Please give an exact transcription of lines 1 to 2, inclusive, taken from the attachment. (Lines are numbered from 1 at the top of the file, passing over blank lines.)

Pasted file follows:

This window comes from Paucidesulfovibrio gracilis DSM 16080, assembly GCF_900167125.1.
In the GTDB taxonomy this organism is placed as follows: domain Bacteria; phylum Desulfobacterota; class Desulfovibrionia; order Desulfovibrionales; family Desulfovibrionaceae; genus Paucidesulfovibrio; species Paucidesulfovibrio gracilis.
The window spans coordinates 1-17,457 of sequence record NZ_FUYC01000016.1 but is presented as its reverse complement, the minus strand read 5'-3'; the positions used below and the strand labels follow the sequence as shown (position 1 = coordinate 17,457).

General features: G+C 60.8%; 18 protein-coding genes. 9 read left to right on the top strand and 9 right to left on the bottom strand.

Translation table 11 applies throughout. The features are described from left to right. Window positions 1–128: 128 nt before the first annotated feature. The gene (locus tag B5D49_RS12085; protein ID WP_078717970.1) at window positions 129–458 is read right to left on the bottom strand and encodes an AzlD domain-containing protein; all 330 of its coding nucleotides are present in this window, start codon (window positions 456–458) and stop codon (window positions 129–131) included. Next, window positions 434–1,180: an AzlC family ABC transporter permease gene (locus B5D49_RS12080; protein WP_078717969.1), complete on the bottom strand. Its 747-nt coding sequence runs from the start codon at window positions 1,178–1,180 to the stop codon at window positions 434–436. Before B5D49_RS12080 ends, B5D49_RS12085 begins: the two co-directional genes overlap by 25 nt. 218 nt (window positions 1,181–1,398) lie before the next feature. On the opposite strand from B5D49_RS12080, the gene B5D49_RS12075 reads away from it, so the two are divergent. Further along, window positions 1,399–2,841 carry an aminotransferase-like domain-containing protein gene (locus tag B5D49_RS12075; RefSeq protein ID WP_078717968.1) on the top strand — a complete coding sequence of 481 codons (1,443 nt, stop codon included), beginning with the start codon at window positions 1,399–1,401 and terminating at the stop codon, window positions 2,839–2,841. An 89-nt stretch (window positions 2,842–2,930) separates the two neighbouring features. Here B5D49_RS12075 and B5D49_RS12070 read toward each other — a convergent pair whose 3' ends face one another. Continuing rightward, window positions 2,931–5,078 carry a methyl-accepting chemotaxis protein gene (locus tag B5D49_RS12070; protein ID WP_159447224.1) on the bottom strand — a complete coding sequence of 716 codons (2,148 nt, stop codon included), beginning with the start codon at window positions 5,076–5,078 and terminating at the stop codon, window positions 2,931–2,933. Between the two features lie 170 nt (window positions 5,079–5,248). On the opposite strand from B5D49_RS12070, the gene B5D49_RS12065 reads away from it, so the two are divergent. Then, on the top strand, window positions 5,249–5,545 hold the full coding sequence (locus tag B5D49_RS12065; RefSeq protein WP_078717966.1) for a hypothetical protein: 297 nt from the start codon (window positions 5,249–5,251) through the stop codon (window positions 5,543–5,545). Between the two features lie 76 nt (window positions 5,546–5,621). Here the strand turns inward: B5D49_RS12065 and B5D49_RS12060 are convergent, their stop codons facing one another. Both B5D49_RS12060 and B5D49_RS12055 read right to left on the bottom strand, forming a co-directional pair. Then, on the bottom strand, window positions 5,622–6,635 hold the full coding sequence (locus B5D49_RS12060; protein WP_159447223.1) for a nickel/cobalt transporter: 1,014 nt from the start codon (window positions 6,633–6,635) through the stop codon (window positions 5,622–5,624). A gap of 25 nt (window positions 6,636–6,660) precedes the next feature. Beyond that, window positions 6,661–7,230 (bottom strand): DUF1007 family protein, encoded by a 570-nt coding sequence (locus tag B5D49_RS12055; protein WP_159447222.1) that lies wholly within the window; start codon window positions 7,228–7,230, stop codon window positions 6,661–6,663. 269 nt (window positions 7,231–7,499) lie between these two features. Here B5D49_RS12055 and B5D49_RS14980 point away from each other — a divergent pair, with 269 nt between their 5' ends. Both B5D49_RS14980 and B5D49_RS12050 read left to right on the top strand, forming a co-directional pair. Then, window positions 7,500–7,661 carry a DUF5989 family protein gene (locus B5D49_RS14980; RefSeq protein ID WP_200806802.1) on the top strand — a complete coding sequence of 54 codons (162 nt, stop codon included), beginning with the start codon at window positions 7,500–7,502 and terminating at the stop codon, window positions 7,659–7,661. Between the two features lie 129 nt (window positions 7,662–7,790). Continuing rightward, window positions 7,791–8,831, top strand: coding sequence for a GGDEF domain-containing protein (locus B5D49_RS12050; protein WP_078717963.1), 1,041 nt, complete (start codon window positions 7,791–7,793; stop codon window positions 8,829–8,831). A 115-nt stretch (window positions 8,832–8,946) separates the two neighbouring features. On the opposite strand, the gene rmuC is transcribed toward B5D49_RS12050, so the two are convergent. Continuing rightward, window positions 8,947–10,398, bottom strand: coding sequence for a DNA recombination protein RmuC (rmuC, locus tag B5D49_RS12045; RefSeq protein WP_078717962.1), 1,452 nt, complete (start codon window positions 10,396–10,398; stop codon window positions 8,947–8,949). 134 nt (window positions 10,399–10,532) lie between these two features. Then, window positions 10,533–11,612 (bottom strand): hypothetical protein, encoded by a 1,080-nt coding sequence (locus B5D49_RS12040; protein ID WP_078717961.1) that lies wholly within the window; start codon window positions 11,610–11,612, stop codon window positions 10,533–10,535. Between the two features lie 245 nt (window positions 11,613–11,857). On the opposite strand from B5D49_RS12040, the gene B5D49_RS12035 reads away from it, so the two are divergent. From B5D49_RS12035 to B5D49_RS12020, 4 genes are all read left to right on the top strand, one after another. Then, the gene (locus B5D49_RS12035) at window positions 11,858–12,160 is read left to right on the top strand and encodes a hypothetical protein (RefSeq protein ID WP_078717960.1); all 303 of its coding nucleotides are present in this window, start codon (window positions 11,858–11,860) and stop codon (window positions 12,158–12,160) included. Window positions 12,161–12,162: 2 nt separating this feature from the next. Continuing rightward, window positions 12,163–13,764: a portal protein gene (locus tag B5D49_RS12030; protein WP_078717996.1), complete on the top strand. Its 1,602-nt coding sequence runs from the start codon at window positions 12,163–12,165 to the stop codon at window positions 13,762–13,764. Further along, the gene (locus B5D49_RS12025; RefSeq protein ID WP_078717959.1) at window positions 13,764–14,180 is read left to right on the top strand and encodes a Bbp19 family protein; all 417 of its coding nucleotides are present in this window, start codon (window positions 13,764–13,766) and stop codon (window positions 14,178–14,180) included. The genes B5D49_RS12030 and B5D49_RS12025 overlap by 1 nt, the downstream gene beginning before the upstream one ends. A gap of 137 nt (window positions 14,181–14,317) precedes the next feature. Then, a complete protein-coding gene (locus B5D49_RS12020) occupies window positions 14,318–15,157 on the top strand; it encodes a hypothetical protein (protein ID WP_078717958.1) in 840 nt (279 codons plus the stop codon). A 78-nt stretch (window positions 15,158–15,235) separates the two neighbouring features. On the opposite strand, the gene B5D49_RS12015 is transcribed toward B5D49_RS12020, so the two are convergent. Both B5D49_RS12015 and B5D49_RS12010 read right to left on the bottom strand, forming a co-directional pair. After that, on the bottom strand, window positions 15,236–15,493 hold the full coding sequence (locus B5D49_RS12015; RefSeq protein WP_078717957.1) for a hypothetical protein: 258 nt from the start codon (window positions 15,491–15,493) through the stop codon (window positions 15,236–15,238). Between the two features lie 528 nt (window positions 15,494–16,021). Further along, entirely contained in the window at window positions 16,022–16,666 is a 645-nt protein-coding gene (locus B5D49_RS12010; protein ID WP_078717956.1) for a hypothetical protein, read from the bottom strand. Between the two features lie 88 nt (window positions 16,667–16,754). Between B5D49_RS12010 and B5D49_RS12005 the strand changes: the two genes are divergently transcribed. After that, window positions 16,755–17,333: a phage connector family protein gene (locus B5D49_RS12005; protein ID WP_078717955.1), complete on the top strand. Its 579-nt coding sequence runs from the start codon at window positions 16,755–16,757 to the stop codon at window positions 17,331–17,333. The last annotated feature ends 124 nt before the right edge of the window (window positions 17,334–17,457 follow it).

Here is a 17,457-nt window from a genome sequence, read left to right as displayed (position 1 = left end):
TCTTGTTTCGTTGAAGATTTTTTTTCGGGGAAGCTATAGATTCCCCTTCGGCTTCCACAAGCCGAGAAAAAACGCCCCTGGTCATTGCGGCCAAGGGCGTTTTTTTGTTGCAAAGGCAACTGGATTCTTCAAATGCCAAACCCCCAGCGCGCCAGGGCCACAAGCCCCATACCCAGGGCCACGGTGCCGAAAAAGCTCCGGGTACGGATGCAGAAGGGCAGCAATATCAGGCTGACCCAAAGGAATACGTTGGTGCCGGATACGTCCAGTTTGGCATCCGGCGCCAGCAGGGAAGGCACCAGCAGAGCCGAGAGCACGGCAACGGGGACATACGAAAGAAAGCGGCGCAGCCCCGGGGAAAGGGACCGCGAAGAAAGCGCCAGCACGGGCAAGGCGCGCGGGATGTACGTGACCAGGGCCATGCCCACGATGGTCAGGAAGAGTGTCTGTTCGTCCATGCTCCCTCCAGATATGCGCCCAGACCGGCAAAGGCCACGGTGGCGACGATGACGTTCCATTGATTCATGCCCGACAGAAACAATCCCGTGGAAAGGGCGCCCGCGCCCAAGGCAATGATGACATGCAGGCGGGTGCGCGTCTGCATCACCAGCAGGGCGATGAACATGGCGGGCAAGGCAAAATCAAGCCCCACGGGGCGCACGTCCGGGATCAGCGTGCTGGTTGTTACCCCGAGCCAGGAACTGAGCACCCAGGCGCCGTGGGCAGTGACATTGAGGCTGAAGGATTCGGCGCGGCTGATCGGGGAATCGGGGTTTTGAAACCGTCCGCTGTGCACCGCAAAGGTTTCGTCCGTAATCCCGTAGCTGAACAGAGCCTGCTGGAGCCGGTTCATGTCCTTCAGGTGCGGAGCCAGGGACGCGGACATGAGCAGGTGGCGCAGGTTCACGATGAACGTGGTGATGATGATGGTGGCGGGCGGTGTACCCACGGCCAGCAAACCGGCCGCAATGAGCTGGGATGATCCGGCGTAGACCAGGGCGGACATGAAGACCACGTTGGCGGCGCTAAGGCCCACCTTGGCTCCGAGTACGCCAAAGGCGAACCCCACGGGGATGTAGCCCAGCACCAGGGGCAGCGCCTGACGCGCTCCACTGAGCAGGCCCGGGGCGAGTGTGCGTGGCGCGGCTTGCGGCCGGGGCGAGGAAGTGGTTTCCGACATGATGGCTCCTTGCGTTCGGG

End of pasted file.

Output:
This window comes from Paucidesulfovibrio gracilis DSM 16080, assembly GCF_900167125.1.
In the GTDB taxonomy this organism is placed as follows: domain Bacteria; phylum Desulfobacterota; class Desulfovibrionia; order Desulfovibrionales; family Desulfovibrionaceae; genus Paucidesulfovibrio; species Paucidesulfovibrio gracilis.